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Revue Review: A Private Investigation

Strippers, a puppy, the endowment, Noel Terranova, dorm jokes, and a positive pro-inclusion sentiment…what more could you want from a Keenan Revue? This year’s Revue, A Private Investigation, soared to new heights under Producer DJ Valenti and Director Briggs Hoyt with thoughtful (but entertaining) social commentary, a great original song called “Dear Katie” that is sure to dwell high in the ranks with “Hip Hop Night at Legends,” and some well deserved jabs at Jenkins.

There are a few things audiences have come to expect from the Revue, like songs performed by bands, an entertaining dance routine that involves torn off shirts and rip away pants, jokes about dorm stereotypes, and crude humor. This year’s show delivered all of those things, but I was most impressed by the way I was asked to think even as I laughed.

To touch on a few of the most thoughtful skits, I first have to commend “Domers.” At first, it seemed to be about elitist Notre Dame students refusing to let anyone who hadn’t attended Notre Dame (no matter what their connection was to Notre Dame), use the word domers. Starring two black students and a white non-Domer, it soon became clear that this was not a skit about elitist ND students, rather it was a commentary about the N-word, which none of us should use. I laughed during this skit, but I loved it for its guts.

“That One Friend” was a great skit that reversed normal dynamics. A male student came out as a straight to his four gay friends. If there was ever a moment of the Revue telling conservative alums to take their prejudice elsewhere, this was it.

On a lighter note, “Dome of Cards” perfectly captured the essence of a student talking about their ND experience to their parents’ friends. The Knight who acted as the student had the Kevin Spacey impression down to perfection and this was a great skit for exclaiming, “Yes, why do people always ask me that!”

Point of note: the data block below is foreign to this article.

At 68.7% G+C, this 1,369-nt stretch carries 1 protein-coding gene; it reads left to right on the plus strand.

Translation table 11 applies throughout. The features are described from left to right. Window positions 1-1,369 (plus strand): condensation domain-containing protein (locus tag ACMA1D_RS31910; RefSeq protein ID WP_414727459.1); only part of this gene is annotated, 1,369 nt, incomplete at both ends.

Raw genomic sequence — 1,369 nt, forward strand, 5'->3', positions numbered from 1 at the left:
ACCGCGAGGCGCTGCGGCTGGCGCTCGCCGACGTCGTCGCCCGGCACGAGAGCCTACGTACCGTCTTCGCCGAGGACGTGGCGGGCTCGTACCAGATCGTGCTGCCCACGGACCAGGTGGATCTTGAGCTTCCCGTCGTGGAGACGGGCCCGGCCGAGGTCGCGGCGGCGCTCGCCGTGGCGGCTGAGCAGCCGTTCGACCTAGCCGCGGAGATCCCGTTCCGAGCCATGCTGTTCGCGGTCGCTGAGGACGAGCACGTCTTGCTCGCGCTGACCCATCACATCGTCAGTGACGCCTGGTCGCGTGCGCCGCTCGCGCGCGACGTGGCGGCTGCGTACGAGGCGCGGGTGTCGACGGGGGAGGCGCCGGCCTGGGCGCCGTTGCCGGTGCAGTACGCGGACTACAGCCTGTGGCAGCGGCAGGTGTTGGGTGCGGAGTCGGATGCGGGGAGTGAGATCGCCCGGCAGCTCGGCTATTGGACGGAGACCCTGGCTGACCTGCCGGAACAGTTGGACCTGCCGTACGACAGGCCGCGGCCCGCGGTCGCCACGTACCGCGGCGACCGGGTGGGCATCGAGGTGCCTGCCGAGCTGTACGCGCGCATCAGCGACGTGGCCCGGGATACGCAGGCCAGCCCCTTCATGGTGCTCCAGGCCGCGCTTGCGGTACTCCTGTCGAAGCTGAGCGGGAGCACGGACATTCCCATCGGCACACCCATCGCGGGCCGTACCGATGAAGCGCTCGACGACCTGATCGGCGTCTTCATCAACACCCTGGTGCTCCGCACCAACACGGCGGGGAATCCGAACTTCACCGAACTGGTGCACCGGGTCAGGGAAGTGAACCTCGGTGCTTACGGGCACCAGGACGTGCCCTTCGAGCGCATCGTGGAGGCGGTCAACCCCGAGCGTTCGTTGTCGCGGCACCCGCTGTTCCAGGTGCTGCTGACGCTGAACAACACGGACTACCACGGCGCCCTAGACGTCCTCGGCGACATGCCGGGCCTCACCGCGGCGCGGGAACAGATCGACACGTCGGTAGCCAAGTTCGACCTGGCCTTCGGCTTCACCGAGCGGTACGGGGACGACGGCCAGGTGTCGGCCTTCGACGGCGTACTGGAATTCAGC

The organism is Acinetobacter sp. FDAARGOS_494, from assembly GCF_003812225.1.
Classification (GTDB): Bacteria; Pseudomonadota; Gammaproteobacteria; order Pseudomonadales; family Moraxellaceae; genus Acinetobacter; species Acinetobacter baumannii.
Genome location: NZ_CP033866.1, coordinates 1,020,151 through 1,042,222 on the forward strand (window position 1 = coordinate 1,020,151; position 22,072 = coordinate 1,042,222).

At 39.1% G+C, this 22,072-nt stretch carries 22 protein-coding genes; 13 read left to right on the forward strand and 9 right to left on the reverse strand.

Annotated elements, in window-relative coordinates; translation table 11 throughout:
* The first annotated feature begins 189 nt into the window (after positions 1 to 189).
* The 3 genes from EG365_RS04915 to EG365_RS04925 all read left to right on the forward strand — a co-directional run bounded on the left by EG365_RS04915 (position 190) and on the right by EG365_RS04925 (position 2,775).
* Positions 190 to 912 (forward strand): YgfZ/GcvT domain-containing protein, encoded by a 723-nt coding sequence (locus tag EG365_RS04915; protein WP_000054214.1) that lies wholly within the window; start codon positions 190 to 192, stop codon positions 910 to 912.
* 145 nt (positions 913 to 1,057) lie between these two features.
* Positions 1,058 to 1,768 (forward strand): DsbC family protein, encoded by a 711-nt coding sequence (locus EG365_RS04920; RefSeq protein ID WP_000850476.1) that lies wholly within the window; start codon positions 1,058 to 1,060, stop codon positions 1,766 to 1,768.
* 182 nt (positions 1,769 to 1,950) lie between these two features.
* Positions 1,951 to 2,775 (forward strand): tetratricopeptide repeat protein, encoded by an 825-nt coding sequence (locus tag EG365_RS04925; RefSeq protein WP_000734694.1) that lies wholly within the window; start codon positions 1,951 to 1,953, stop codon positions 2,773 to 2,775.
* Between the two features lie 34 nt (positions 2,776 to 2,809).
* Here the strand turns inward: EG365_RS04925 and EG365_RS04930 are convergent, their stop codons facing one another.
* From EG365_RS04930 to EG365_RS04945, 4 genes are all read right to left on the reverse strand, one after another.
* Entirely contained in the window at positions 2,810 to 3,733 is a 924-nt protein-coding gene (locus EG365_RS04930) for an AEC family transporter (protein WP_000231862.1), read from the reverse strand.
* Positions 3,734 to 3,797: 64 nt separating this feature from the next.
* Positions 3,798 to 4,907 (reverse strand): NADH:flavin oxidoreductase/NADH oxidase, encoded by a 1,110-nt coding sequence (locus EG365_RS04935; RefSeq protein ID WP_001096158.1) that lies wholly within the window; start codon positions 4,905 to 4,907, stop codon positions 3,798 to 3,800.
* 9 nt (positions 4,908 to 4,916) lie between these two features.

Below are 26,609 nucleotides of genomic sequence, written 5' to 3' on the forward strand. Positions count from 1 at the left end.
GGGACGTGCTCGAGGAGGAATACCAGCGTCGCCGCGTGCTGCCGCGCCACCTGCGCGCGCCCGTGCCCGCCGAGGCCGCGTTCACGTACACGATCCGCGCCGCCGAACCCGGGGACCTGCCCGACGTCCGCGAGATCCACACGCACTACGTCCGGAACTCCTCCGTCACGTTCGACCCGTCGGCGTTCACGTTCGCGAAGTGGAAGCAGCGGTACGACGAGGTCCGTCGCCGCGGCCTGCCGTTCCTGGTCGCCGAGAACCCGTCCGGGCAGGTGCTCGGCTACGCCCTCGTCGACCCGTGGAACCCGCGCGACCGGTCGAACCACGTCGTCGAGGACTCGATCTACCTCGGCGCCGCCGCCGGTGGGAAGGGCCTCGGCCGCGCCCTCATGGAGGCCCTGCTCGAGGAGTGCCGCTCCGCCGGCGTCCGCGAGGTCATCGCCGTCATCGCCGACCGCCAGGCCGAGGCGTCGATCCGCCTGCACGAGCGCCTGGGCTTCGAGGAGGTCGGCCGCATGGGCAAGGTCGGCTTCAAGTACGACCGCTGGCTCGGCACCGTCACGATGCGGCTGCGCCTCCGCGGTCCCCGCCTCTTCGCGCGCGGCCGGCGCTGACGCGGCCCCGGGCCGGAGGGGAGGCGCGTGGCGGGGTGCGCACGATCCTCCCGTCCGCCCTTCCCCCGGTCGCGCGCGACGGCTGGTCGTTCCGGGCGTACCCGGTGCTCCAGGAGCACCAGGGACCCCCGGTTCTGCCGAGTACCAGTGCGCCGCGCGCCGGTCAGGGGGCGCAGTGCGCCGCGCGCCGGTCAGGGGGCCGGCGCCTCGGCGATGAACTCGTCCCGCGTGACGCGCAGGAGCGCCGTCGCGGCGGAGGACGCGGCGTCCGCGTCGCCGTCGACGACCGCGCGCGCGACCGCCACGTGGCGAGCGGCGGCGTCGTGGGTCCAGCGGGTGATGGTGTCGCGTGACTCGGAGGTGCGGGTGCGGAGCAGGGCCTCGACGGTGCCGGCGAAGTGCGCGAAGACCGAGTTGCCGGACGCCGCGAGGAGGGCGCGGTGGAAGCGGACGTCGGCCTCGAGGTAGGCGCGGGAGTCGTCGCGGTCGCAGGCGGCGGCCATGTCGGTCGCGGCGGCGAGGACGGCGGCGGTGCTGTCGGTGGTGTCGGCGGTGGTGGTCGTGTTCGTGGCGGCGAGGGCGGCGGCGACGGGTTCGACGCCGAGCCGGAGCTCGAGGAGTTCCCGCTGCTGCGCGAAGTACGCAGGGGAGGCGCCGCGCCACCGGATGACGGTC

“How I Met You Bar” was reminiscent of “How I Met Your Mother” and offered insight into how the South Bend bar scene developed. “SMC News,” despite its title, was a commentary on The Observer’s terrible headlines, far more than it made fun of SMC chicks. The Notre Dame and St. Mary’s female population fared no worse than any of the male dorms, which has been a nice evolution of the Revue.

“Dear Katie,” was a wonderful original song about a guy who falls for a girl named Katie from Chicago (well, like 3 hours outside of Chicago, but same difference). This also had a pro-inclusion sentiment as the singer was totally ok with Katie being a lesbian, he just knew she wouldn’t want to date him if that was the case. “Starbucks” was the essence of short and sweet: A barista goes to Starbucks Anonymous and confesses he has trouble spelling, to which the whole group responds by messing up his name.

Jenkins took a few hits during the revue. “Endowment” began with Jenkins burning money and bragging about his huge endowment and all of the erections he was putting up on campus (construction just couldn’t keep up with Jenkins’ erections). The 3-D Notre Dame promotional video played in the background until at last a black student in a Harvard shirt showed up to tell Jenkins that his endowment was not nearly as large as Harvard’s. The skit was amusing and I couldn’t help but laugh when Jenkins Hall was modeled after the Death Star in the “Revue News.”